Assessment of Covalently Binding Warhead Compounds in the Validation of the Cytomegalovirus Nuclear Egress Complex as an Antiviral Target

Cells. 2023 Apr 14;12(8):1162. doi: 10.3390/cells12081162.


Herpesviral nuclear egress is a regulated process of viral capsid nucleocytoplasmic release. Due to the large capsid size, a regular transport via the nuclear pores is unfeasible, so that a multistage-regulated export pathway through the nuclear lamina and both leaflets of the nuclear membrane has evolved. This process involves regulatory proteins, which support the local distortion of the nuclear envelope. For human cytomegalovirus (HCMV), the nuclear egress complex (NEC) is determined by the pUL50-pUL53 core that initiates multicomponent assembly with NEC-associated proteins and capsids. The transmembrane NEC protein pUL50 serves as a multi-interacting determinant that recruits regulatory proteins by direct and indirect contacts. The nucleoplasmic core NEC component pUL53 is strictly associated with pUL50 in a structurally defined hook-into-groove complex and is considered as the potential capsid-binding factor. Recently, we validated the concept of blocking the pUL50-pUL53 interaction by small molecules as well as cell-penetrating peptides or an overexpression of hook-like constructs, which can lead to a pronounced degree of antiviral activity. In this study, we extended this strategy by utilizing covalently binding warhead compounds, originally designed as binders of distinct cysteine residues in target proteins, such as regulatory kinases. Here, we addressed the possibility that warheads may likewise target viral NEC proteins, building on our previous crystallization-based structural analyses that revealed distinct cysteine residues in positions exposed from the hook-into-groove binding surface. To this end, the antiviral and NEC-binding properties of a selection of 21 warhead compounds were investigated. The combined findings are as follows: (i) warhead compounds exhibited a pronounced anti-HCMV potential in cell-culture-based infection models; (ii) computational analysis of NEC primary sequences and 3D structures revealed cysteine residues exposed to the hook-into-groove interaction surface; (iii) several of the active hit compounds exhibited NEC-blocking activity, as shown at the single-cell level by confocal imaging; (iv) the clinically approved warhead drug ibrutinib exerted a strong inhibitory impact on the pUL50-pUL53 core NEC interaction, as demonstrated by the NanoBiT assay system; and (v) the generation of recombinant HCMV ∆UL50-ΣUL53, allowing the assessment of viral replication under conditional expression of the viral core NEC proteins, was used for characterizing viral replication and a mechanistic evaluation of ibrutinib antiviral efficacy. Combined, the results point to a rate-limiting importance of the HCMV core NEC for viral replication and to the option of exploiting this determinant by the targeting of covalently NEC-binding warhead compounds.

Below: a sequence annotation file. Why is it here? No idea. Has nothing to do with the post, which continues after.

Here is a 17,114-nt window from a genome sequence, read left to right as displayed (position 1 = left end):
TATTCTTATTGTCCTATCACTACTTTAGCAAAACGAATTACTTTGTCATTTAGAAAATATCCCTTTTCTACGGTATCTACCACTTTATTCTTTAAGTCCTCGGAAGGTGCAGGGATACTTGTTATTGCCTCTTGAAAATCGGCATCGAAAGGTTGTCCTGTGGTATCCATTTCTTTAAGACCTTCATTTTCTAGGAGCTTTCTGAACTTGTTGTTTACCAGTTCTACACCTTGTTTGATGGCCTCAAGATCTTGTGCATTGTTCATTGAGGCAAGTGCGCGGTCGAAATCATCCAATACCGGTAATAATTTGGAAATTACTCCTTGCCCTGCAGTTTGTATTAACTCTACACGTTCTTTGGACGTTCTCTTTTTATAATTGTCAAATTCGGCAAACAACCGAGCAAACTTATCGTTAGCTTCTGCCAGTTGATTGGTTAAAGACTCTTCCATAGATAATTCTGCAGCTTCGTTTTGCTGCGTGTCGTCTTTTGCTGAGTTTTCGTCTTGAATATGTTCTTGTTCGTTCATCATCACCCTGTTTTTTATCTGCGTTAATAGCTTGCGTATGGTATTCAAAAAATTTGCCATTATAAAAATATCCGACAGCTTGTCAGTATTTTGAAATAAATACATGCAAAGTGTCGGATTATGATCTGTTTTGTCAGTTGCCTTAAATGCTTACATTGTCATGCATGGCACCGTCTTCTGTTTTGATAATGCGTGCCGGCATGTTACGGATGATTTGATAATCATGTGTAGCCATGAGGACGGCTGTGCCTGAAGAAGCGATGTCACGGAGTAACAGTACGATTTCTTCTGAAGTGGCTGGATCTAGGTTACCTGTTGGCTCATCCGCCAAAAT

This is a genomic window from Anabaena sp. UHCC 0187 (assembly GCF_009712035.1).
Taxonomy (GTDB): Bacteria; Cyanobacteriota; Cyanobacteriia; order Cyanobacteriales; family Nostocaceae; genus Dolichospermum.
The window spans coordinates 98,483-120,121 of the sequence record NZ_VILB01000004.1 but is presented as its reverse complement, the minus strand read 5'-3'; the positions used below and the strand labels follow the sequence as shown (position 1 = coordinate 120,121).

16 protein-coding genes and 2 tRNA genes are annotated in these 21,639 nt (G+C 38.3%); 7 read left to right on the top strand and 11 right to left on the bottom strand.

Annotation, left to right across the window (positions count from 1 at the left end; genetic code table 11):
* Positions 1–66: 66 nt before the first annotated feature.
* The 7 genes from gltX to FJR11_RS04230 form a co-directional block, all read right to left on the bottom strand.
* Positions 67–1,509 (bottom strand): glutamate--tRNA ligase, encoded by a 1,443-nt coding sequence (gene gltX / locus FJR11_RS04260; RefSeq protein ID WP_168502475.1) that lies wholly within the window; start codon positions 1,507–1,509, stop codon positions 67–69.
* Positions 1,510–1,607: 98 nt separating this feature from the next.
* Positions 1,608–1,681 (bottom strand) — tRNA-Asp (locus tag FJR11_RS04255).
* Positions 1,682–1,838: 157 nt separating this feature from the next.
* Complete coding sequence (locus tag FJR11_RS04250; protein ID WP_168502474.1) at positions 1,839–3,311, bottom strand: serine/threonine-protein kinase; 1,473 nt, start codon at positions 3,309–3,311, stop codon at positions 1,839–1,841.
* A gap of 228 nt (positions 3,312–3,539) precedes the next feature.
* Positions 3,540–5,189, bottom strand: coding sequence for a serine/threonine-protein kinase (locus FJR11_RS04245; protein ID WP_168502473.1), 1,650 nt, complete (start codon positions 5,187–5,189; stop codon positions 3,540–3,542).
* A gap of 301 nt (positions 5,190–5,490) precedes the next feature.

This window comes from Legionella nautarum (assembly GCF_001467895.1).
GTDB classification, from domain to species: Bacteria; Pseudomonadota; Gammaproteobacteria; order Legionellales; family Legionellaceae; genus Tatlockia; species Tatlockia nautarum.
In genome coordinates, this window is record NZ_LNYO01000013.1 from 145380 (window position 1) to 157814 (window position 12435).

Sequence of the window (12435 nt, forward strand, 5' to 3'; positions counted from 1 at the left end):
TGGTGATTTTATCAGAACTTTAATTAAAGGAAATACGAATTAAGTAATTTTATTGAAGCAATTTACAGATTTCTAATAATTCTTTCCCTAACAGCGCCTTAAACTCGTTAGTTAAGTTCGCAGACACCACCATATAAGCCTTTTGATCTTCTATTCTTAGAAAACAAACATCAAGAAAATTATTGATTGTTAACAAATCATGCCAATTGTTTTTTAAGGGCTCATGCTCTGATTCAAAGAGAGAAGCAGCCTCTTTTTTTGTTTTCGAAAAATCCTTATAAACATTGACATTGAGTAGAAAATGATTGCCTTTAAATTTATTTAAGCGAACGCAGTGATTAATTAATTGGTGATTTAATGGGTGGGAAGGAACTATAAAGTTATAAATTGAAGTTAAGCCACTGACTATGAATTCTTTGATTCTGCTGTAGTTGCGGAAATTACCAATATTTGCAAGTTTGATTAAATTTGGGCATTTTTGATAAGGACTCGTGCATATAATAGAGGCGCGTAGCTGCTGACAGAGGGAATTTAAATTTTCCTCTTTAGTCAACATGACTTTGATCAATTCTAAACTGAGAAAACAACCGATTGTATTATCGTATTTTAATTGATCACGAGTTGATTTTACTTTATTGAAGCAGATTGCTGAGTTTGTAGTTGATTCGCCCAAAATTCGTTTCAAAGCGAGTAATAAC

Keywords: antiviral targeting based on NEC 3D structures; conditional expression of viral core NEC proteins; covalently binding warhead compounds; human cytomegalovirus; nuclear egress complex (NEC); pronounced NEC-directed antiviral activity; regulation of viral replication.

Publication types

  • Research Support, Non-U.S. Gov't

MeSH terms

  • Antiviral Agents* / metabolism
  • Antiviral Agents* / pharmacology
  • Cell Nucleus / metabolism
  • Cysteine / metabolism
  • Cytomegalovirus*
  • Humans
  • Nuclear Envelope / metabolism
  • Viral Proteins / metabolism


  • Antiviral Agents
  • Cysteine
  • Viral Proteins

Grants and funding

This research on herpesviral nuclear egress and the development of antiviral small molecules was funded by Deutsche Forschungsgemeinschaft/DFG (German Research Foundation–401821119, Research Training Group GRK2504 for M.M. and J.T.), DFG (grant MA1289/11-1/11-3), Bayerische Forschungsstiftung (grant DeeP-CMV/AP-5/M.M.) and Volkswagenstiftung (grant Az9B783).